New Delhi: The government could consider in the upcoming Budget levying TDS/TCS on sale and purchase of cryptocurrencies above a certain threshold and such transactions should be brought within the ambit of specified transaction for the purpose of reporting to income tax authorities, Nangia Andersen LLP Tax Leader Aravind Srivatsan said.
Also, a higher tax rate of 30 per cent should be levied on the income arising from the sale of cryptocurrency, similar to winnings from lottery, game shows, puzzle, etc, he said.
Speaking to PTI on what the Budget 2022-23, to be unveiled by the government on February 1, could have in store for the crypto industry in India, Srivatsan said currently, India has the highest number of crypto owners globally, at 10.07 crore and as per a report it is expected that the investment by Indians in cryptocurrency could touch USD 241 million by 2030.
“A bill was expected to be presented during Winter Session of Parliament to regulate cryptocurrencies. However, it was not introduced, and it is now expected that the government may take up this bill in the Budget Session. If the government does not prohibit Indians from dealing in cryptocurrencies, we expect that the government could introduce a regressive tax regime for cryptocurrencies,” he noted.
He said considering the size of the market, the amount involved, and the risk coupled with cryptocurrencies, certain changes may be brought in the taxation of cryptocurrencies like bringing them under the provisions of tax deducted at source (TDS) and tax collected at source (TCS) above a threshold limit which will help the government get the “footprints of the investors”.
Both sale and purchase of cryptocurrencies should be brought under the ambit of reporting in the Statement of Financial Transactions(SFT).
The trading companies already do similar reporting of sale and purchase of shares and units of mutual funds, he said.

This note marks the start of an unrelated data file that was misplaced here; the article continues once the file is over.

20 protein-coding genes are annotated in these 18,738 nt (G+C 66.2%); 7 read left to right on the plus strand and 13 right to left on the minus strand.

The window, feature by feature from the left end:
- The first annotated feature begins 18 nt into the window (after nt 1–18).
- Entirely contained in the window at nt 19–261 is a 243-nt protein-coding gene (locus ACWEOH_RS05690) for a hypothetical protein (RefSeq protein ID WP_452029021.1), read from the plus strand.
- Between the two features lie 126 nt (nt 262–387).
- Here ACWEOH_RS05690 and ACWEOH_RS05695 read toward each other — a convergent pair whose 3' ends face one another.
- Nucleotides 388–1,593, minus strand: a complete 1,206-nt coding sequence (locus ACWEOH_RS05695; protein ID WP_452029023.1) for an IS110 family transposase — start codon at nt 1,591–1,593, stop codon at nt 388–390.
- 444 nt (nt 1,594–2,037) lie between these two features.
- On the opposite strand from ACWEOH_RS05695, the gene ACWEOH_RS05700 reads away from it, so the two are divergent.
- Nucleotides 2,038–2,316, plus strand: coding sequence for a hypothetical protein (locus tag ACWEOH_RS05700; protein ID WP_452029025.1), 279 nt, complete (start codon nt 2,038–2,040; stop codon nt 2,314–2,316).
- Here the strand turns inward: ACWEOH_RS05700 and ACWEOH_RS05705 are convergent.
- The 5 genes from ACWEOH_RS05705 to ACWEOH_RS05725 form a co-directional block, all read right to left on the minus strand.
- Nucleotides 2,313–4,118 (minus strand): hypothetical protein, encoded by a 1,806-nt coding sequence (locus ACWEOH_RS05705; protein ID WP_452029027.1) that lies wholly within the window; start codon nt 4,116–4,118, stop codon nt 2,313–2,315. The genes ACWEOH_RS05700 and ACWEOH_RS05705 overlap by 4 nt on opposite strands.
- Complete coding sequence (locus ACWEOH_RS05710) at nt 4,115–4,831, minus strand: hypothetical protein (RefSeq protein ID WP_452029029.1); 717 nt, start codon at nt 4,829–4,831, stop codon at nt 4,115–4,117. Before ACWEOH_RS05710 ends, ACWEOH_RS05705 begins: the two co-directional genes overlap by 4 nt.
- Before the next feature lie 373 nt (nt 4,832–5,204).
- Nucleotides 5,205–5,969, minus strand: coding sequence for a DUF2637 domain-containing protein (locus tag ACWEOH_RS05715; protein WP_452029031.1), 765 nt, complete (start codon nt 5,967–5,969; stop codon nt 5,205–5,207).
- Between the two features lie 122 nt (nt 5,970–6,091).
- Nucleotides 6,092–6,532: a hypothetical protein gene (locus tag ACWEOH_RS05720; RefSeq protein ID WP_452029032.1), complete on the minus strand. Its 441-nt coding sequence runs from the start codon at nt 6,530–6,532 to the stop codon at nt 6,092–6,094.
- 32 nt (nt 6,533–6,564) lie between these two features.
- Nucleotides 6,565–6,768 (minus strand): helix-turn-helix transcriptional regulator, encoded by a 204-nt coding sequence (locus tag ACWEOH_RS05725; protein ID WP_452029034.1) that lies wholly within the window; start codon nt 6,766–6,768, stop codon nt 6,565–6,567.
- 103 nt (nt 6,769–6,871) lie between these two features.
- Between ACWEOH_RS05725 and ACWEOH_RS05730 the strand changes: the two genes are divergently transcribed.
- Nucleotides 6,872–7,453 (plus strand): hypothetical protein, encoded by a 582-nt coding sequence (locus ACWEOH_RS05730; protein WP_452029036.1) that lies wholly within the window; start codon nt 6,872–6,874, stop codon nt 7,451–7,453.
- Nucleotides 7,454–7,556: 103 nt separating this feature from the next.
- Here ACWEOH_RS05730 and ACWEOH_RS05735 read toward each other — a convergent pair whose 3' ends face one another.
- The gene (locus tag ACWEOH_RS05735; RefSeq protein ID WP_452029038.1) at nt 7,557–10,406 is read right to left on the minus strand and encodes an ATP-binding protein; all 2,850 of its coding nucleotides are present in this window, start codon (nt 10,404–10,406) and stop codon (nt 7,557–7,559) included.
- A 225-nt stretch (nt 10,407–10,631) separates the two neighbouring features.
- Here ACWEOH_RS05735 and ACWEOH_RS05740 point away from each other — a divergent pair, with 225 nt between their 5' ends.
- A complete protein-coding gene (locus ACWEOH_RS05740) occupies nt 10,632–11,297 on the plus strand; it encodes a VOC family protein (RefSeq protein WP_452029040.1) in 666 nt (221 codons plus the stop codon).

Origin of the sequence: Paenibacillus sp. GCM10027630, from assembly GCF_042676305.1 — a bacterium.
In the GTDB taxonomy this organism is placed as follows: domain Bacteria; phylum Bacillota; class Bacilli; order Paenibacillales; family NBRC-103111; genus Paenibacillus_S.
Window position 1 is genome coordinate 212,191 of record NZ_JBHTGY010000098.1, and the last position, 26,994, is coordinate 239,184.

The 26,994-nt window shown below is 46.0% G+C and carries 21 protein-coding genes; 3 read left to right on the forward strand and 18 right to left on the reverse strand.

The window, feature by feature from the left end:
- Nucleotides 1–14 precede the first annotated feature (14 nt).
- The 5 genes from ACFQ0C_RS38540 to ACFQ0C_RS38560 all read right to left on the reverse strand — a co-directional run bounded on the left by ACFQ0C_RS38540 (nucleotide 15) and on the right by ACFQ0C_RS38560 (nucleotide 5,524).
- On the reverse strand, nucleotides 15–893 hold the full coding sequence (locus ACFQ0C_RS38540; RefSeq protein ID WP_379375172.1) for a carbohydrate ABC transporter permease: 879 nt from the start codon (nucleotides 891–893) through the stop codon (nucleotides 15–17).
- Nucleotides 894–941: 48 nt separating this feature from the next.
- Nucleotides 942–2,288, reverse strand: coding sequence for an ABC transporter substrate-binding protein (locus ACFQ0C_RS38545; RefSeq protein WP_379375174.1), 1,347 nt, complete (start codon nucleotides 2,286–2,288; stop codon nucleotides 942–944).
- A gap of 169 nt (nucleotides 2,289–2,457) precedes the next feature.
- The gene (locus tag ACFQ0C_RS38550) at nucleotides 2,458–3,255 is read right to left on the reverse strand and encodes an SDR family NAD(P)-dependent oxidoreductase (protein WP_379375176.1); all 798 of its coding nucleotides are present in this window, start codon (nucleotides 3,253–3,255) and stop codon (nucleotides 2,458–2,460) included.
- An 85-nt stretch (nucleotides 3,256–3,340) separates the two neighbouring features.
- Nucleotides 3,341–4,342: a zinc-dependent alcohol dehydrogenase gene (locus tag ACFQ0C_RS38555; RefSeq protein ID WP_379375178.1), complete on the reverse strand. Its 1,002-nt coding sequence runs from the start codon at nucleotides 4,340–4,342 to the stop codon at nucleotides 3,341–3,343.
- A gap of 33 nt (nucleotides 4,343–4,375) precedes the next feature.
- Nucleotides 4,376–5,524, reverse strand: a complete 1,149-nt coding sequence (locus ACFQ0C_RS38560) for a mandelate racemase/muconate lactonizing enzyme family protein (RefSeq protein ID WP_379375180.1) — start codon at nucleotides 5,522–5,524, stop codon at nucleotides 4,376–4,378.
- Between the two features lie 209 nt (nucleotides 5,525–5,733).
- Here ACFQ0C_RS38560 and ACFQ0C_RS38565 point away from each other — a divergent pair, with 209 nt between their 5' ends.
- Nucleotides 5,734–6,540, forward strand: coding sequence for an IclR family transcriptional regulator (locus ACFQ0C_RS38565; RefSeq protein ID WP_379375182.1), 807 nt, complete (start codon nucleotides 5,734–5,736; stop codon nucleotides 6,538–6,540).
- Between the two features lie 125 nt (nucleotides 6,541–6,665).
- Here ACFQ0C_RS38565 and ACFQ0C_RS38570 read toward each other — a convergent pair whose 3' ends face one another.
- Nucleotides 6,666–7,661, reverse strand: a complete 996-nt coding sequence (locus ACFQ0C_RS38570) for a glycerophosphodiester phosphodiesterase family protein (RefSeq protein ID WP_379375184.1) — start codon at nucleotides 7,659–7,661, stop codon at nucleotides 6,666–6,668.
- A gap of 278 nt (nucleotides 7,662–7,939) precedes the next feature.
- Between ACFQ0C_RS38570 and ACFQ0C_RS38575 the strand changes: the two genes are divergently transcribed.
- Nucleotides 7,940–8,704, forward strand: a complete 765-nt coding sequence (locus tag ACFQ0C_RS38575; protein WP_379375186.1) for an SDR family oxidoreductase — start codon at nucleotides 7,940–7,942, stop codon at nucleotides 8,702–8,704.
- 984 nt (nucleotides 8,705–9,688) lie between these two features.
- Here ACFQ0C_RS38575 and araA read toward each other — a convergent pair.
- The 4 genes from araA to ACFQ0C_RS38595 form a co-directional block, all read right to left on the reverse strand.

To keep a watch on high value transactions undertaken by the taxpayer, the Income-tax law has the concept of SFT or reportable account.
This helps tax authorities to collect information on certain prescribed high value transactions undertaken by any person during the year.
Financial institutions, companies and stock market intermediaries fall within the purview of SFT reporting. Srivatsan said similar to winnings from lottery, game shows, puzzle, etc., a higher tax rate of 30 per cent should be levied on the income arising from the sale of cryptocurrency.
Ahead of the winter session of Parliament which ended of December 23, the government had listed for introduction a bill on regulating cryptocurrencies. The bill comes amid concerns over such currencies being allegedly used for luring investors with misleading claims.
Currently, there is no regulation or any ban on use of cryptocurrencies in the country.
The ‘Cryptocurrency and Regulation of Official Digital Currency Bill’ is now expected to be introduced in the Budget session of Parliament beginning January 31.
Separately, the government is mulling changes in income tax laws to bring cryptocurrencies under the tax net, and some changes that could form part of the 2022-23 Budget.